1. I think that The Dead Don’t Die will be seen by some who don’t get it much because they’re expecting Zombieland or Sean of the Dead or something else, but I’ll also be one watching for a Cable premiere, as it’s on my long, long (looooooong) list of stuff to see in the future.

    I pay not too much attention to some reviews because there seems to be a hive mind at work when it comes to some folks glomming onto a negative review by writing one that they can add to the pile of hate some things get.

    Liked by 1 person

    • Very true and very wise words there Gary. (Have you been reading Ghost Dog’s book I wonder?) Hehe. Yeah everyone seems out to eat themselves at the moment. A hive mind of trolls. I’m ready for the slow pace of Jamusch and that could be the reason with exceptions. Maybe it did go off the rails a bit but I’m sure it can’t be all that bad. I’m looking forward to seeing it soon too buddy.

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  2. Great pick and a film I’m long overdue to revisit. I remember really liking it back in the day. You know in a huge fan of Silva and those Italian titles are really good as is his role in Sharkys Machine. I’ve also been a fan of Whitakers since he first hit the screen back in the 80s. One early role that always stands out is when he hustles Paul Newman in color of money. Cheers.

    Liked by 1 person

    • That’s amazing about Forest being in The Color of Money. I’ve only seen it when it came out and I never realised he was in it. But remembering the scene is giving me flashes of his little performance. Great film. Re-watch needed…. Obviously I knew him from Platoon and Good Morning Vietnam first, oh and Stakeout and even Bird but I don’t think I really clocked his name till The Crying Game. Then he just appeared everywhere. Such a talented actor.
      PS Sharkys Machine need as rewatch too. How could I forget Silva was in that!!!
      I do remember Dick Tracy! The happy make-up guy had an easy day on set LOL…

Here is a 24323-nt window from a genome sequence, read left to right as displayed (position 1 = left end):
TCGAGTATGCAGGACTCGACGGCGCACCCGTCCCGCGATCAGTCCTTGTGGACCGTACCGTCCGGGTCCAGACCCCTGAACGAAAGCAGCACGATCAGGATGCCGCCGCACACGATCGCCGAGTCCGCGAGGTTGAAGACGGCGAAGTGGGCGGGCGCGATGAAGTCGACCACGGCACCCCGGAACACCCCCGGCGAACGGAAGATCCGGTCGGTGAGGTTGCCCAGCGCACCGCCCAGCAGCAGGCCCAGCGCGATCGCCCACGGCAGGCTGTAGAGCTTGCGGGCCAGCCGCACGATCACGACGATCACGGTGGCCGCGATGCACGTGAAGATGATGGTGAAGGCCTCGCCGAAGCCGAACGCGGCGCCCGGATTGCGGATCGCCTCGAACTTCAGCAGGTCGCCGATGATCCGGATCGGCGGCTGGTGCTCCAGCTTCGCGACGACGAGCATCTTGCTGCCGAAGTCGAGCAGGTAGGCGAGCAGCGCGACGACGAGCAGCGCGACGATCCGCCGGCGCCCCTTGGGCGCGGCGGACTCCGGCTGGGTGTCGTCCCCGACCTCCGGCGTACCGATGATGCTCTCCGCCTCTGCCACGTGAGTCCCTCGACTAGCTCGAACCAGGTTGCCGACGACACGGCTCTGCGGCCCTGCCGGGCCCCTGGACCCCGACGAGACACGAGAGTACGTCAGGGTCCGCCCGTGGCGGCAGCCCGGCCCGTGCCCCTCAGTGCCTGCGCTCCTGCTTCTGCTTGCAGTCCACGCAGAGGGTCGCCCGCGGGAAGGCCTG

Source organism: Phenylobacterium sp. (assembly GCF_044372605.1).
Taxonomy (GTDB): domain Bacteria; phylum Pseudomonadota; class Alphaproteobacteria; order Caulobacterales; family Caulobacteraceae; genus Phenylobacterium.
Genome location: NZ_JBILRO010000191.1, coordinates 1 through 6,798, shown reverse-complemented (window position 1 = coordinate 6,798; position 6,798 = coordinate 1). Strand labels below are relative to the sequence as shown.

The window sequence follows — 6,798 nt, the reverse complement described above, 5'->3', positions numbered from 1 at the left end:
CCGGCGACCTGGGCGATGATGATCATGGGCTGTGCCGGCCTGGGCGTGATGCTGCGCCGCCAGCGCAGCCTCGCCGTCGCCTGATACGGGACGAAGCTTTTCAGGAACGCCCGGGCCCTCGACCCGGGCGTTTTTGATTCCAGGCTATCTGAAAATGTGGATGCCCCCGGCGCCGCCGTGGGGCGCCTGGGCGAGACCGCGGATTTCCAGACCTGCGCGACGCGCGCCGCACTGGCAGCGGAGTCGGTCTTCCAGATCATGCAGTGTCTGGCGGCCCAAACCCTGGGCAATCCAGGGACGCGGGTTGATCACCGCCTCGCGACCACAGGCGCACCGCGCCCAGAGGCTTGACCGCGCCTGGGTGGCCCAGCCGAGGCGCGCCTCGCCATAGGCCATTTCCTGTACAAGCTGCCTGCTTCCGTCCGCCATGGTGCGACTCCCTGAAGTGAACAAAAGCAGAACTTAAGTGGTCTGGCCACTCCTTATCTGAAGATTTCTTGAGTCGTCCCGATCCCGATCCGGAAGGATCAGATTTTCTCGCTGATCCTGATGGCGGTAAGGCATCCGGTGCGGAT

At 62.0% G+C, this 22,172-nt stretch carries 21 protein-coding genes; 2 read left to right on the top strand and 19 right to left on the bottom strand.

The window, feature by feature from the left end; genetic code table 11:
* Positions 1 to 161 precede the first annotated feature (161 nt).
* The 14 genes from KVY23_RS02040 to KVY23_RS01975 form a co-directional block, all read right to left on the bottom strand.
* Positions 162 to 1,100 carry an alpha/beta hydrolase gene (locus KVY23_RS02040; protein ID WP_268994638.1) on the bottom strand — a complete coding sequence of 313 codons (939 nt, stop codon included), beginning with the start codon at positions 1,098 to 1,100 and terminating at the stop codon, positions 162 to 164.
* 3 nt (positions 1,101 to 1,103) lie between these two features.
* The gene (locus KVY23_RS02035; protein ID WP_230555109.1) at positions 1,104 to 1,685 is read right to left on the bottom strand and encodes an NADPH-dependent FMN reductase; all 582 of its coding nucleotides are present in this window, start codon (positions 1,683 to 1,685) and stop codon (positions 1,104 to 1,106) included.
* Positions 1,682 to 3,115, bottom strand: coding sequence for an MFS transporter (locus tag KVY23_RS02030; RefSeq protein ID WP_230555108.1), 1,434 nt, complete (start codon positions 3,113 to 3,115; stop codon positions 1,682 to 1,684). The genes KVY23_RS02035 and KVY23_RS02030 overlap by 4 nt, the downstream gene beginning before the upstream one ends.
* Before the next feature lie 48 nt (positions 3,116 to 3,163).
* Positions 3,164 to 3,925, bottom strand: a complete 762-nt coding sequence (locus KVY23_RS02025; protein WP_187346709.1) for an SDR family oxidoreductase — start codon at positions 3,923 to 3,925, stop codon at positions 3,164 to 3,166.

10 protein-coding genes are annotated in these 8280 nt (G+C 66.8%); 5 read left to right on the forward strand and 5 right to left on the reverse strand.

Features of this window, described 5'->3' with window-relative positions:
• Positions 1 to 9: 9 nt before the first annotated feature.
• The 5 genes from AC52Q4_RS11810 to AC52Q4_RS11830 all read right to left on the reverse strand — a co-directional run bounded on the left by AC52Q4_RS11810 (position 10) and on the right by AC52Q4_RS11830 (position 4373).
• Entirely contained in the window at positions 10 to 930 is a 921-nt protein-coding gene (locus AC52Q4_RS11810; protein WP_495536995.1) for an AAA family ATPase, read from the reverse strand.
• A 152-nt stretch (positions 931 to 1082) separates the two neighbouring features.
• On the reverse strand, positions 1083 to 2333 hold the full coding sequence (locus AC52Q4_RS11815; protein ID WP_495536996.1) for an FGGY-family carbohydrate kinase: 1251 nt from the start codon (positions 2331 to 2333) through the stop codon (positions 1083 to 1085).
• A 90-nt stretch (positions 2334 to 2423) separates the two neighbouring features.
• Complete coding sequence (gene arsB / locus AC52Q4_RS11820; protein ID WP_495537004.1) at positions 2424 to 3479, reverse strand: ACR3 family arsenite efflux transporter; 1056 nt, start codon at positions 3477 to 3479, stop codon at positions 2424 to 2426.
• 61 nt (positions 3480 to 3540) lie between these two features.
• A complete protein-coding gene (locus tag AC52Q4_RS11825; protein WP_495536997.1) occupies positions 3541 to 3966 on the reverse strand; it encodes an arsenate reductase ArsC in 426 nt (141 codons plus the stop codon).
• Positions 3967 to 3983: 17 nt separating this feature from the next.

Liked by 2 people

  3. I’ve only seen two of Jarmusch’s films, Broken Flowers and The Dead Don’t Die; I really liked the first, and was disappointed with the second. I guess I just expected more from it…not necessarily more zombies, but more…character smarts, maybe? I had the same problem with The Walking Dead, and gave up after two seasons…what a collection of morons! But I did really like the character interactions in The Dead Don’t Die…I’ll give it that!

    And just so you’re aware: my introduction to Forest Whitaker was in Fast Times at Ridgemont High! Also, your passion for Ghost Dog has me wanting to see it now. So thanks for adding another film to my long ‘must see’ list!

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    • I’m sure you will really like Ghost Dog Todd. It’s ace. Yeah I might like it a little too much but it just hit that sweet spot for me.
      I loved the first series of The Walking Dead then got bored with season two and left it. They never left the blooming barn! Then somebody told me that it picked up at the end. So I went back. Season 3 and 4 were very good. Then HAHA like you say “what a collection of morons” It just got silly and then just too violent for me and I bailed out. I hear it’s still going and still going nowhere!!
      Fast Times at Ridgemont High! What a superb film. I didn’t get to see it until the late 80s. Shamefully I didn’t realise at the time it was Forest.
      Yeah these long “must see” list are getting out of hand. Mine has over 700 films on it!!
      Hope you well buddy and you got sometime off for the festive season?

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      • I keep thinking about going back to ‘The Walking Dead’, but I keep telling myself ‘No!’, don’t do it! I found a short one-season zombie show on Netflix called ‘Black Summer’, and started getting into it…and soon the same character density kept occurring, and I found myself getting frustrated all over again. Why can’t zombie apocalypse survivors ever be smart?

        And I have PLENTY of time off for the festive season! I’m…ahem…’in between’ jobs at the moment. Hope you get some time off as well…might be a good chance to get caught up on those 700 films! (I just watched ‘Across the Pacific’…now my list is down to 1,299!)

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  4. You managed to put into words what makes Ghost Dog such a great film. I like the unusual combination of gangster/samurai/ black comedy/etc. “Effortlessly cool ” is a good description.